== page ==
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Red Lips, Fingertipsby Wendy Bowman-Littler | Riviera Orange County magazine | April 24, 2012
Call Anja Van Herle a girly girl, and you’ll be on the right track. Say she’s a child at heart, and you’ll be even closer. At 43 years old, the Belgian artist (who resides in L.A.) still likes to play dress-up every day. Only now, it’s an art form: Her realistic yet playful figurative paintings of fashionable female faces—or “classy ladies,” as she likes to call them—allow her to experiment with fun vintage apparel and accessories, striking makeup and exquisitely styled hair.
“I’ve always liked painting, but I’ve loved fashion and clothing, too,” Van Herle says. And you can get a glimpse of that passion in her new exhibit Girls, Girls, Girls, on view this month at Laguna Beach’s JoAnne Artman Gallery.
To create these gals, Van Herle seeks out models who remind her of glamorous beauties, such as Audrey Hepburn (think Breakfast at Tiffany’s), and uses their poses to form her fantastical faces, complete with her choice of makeup and statement-making accessories, like oversized sunglasses and ribbons. She peruses shops and magazines before each session to glean inspiration for the looks she wants to portray. Then she shoots the models in the small upstairs studio at her Westwood home, tinkers with the images in Photoshop and uses acrylics to transfer the finished products to smooth birch wood.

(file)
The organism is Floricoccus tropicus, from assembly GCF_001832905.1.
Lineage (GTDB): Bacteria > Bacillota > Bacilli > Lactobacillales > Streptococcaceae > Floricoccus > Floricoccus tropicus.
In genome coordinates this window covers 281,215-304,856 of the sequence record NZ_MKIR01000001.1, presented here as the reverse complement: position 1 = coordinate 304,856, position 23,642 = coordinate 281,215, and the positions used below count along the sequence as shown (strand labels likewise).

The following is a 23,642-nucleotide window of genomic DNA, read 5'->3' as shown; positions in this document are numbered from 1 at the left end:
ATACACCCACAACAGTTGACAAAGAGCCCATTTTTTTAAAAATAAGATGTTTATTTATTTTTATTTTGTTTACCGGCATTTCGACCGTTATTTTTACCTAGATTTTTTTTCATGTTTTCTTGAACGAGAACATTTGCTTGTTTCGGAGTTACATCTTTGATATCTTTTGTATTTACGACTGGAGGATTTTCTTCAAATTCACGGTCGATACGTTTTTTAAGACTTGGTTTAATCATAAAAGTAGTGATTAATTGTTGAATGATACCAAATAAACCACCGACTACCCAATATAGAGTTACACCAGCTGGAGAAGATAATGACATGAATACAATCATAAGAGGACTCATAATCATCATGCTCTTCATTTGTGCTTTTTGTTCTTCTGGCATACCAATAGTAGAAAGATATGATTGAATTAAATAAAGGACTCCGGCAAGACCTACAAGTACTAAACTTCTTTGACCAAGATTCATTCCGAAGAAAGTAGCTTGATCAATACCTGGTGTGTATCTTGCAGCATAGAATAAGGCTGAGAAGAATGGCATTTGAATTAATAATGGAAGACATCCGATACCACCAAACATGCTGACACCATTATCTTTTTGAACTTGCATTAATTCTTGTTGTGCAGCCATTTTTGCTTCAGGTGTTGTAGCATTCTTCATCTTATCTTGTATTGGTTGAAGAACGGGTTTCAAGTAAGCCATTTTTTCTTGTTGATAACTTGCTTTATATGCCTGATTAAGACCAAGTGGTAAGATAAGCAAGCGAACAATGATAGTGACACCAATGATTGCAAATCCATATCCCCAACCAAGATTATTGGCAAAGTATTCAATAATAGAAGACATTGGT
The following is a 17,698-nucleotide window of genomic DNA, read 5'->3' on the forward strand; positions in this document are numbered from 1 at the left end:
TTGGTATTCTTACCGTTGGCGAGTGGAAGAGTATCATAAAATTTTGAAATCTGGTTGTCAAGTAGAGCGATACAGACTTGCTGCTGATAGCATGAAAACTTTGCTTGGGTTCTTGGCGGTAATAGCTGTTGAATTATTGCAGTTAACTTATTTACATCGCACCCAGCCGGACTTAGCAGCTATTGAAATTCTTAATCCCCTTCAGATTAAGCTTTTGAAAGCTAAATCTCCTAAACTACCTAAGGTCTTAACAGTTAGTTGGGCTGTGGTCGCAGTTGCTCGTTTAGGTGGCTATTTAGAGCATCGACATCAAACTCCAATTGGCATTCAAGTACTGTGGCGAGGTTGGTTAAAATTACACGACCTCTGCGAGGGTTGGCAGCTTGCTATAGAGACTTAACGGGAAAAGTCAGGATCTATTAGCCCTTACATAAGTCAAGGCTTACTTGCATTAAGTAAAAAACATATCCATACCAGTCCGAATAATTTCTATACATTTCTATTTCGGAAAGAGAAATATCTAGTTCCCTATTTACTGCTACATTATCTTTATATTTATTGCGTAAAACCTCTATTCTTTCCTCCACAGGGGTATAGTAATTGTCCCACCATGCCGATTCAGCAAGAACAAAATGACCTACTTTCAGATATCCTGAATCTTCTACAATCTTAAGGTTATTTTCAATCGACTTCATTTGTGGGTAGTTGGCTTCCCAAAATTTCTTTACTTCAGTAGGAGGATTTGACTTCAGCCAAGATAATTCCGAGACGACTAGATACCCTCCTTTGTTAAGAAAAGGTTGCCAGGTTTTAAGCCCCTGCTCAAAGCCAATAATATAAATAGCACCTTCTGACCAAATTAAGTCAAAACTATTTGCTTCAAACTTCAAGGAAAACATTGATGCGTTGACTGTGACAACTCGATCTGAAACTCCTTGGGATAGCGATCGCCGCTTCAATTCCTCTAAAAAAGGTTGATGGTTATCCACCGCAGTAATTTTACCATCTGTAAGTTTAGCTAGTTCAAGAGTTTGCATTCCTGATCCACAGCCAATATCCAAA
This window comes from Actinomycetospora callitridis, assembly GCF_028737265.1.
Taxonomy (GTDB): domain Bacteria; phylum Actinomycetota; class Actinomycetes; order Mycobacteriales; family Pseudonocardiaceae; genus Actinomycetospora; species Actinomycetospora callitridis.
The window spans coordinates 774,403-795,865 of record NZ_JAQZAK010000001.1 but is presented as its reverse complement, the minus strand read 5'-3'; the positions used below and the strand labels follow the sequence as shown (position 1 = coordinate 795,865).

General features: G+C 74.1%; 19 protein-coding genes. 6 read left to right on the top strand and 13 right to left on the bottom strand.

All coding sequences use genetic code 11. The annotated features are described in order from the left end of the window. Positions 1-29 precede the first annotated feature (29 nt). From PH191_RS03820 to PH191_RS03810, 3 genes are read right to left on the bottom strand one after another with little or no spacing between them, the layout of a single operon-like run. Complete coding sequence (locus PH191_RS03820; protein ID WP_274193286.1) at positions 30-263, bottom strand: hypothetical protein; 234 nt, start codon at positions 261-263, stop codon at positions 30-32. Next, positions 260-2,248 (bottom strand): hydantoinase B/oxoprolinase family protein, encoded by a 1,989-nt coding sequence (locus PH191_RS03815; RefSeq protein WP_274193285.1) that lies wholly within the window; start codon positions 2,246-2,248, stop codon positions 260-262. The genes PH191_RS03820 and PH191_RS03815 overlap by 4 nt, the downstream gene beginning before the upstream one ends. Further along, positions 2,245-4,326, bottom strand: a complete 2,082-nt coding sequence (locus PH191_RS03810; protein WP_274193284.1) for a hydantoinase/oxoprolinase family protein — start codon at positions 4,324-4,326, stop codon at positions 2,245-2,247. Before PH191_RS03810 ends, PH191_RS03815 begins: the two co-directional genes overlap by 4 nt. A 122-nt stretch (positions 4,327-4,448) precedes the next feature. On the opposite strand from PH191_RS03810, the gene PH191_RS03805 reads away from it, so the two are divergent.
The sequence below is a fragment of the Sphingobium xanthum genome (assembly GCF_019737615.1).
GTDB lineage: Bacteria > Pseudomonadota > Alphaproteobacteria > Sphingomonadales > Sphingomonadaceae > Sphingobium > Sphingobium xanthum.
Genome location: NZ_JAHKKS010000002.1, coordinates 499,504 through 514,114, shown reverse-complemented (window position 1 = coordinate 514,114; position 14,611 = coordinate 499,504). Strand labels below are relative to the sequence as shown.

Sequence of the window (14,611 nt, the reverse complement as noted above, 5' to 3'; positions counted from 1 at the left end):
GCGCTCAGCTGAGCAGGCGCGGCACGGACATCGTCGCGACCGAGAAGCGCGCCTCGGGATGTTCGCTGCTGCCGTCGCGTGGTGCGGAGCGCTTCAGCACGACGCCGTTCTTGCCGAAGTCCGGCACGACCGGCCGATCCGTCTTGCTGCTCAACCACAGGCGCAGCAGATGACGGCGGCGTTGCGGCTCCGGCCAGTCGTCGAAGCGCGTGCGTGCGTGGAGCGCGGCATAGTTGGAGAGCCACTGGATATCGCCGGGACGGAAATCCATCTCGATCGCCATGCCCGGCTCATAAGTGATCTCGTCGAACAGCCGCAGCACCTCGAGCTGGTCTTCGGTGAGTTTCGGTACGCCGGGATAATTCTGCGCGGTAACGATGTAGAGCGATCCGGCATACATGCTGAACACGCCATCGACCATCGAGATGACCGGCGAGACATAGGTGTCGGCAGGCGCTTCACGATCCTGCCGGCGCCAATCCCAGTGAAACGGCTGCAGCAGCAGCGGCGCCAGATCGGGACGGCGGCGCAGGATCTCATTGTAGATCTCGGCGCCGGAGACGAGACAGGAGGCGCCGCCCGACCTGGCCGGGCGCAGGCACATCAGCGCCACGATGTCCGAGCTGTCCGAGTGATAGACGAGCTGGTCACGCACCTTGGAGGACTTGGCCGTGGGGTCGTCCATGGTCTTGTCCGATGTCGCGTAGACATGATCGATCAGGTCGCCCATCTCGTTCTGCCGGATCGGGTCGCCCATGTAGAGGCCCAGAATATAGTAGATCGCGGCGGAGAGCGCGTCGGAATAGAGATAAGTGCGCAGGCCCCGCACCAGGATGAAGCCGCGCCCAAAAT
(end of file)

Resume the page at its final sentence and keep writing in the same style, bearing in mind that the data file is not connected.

There’s always one constant: dramatic makeup. “Without even knowing it, I am a makeup artist,” Van Herle says. “First I put the foundation on… and then the eye shadow and glossy lips.”
She actually considered a career as a makeup artist or fashion designer in her late teens. But her artistic origins took root far earlier than that. As a young girl, she’d ask her parents to sit still so she could illustrate their faces using crayons and watercolors. She went on to earn a master’s degree in fine arts from Belgium’s Higher Institute for Art Education. Later, she decided to focus on women’s faces because, she says, “they tell stories.”
“Faces have a lot of meaning, a lot of expressions. … It’s up to the viewer to think what they want about the paintings,” she adds. “Everyone interprets them differently.”